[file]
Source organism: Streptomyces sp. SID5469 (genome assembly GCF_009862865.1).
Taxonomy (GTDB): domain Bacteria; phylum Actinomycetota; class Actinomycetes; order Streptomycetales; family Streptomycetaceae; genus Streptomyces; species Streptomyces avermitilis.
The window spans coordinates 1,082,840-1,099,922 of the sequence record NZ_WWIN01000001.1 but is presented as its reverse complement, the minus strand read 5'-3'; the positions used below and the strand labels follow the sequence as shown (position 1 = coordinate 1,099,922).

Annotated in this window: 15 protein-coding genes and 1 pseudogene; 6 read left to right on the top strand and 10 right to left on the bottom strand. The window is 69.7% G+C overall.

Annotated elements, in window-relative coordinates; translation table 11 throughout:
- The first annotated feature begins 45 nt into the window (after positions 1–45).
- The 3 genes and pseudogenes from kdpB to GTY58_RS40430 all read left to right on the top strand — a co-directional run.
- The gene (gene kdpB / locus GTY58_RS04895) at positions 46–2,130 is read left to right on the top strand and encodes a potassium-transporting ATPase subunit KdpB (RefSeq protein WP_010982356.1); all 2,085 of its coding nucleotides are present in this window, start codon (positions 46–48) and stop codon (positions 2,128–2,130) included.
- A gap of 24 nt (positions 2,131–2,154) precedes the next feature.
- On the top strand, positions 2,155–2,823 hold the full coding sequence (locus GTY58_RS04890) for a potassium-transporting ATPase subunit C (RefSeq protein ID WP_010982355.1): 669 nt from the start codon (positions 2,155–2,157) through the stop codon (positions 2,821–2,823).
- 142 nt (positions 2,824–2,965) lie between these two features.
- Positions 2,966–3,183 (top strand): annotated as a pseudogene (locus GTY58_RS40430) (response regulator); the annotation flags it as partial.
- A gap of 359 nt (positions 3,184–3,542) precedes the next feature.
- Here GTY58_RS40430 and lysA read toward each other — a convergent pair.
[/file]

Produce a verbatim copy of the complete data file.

Source organism: Streptomyces sp. SID5469 (genome assembly GCF_009862865.1).
Taxonomy (GTDB): domain Bacteria; phylum Actinomycetota; class Actinomycetes; order Streptomycetales; family Streptomycetaceae; genus Streptomyces; species Streptomyces avermitilis.
The window spans coordinates 1,082,840-1,099,922 of the sequence record NZ_WWIN01000001.1 but is presented as its reverse complement, the minus strand read 5'-3'; the positions used below and the strand labels follow the sequence as shown (position 1 = coordinate 1,099,922).

Annotated in this window: 15 protein-coding genes and 1 pseudogene; 6 read left to right on the top strand and 10 right to left on the bottom strand. The window is 69.7% G+C overall.

Annotated elements, in window-relative coordinates; translation table 11 throughout:
- The first annotated feature begins 45 nt into the window (after positions 1–45).
- The 3 genes and pseudogenes from kdpB to GTY58_RS40430 all read left to right on the top strand — a co-directional run.
- The gene (gene kdpB / locus GTY58_RS04895) at positions 46–2,130 is read left to right on the top strand and encodes a potassium-transporting ATPase subunit KdpB (RefSeq protein WP_010982356.1); all 2,085 of its coding nucleotides are present in this window, start codon (positions 46–48) and stop codon (positions 2,128–2,130) included.
- A gap of 24 nt (positions 2,131–2,154) precedes the next feature.
- On the top strand, positions 2,155–2,823 hold the full coding sequence (locus GTY58_RS04890) for a potassium-transporting ATPase subunit C (RefSeq protein ID WP_010982355.1): 669 nt from the start codon (positions 2,155–2,157) through the stop codon (positions 2,821–2,823).
- 142 nt (positions 2,824–2,965) lie between these two features.
- Positions 2,966–3,183 (top strand): annotated as a pseudogene (locus GTY58_RS40430) (response regulator); the annotation flags it as partial.
- A gap of 359 nt (positions 3,184–3,542) precedes the next feature.
- Here GTY58_RS40430 and lysA read toward each other — a convergent pair.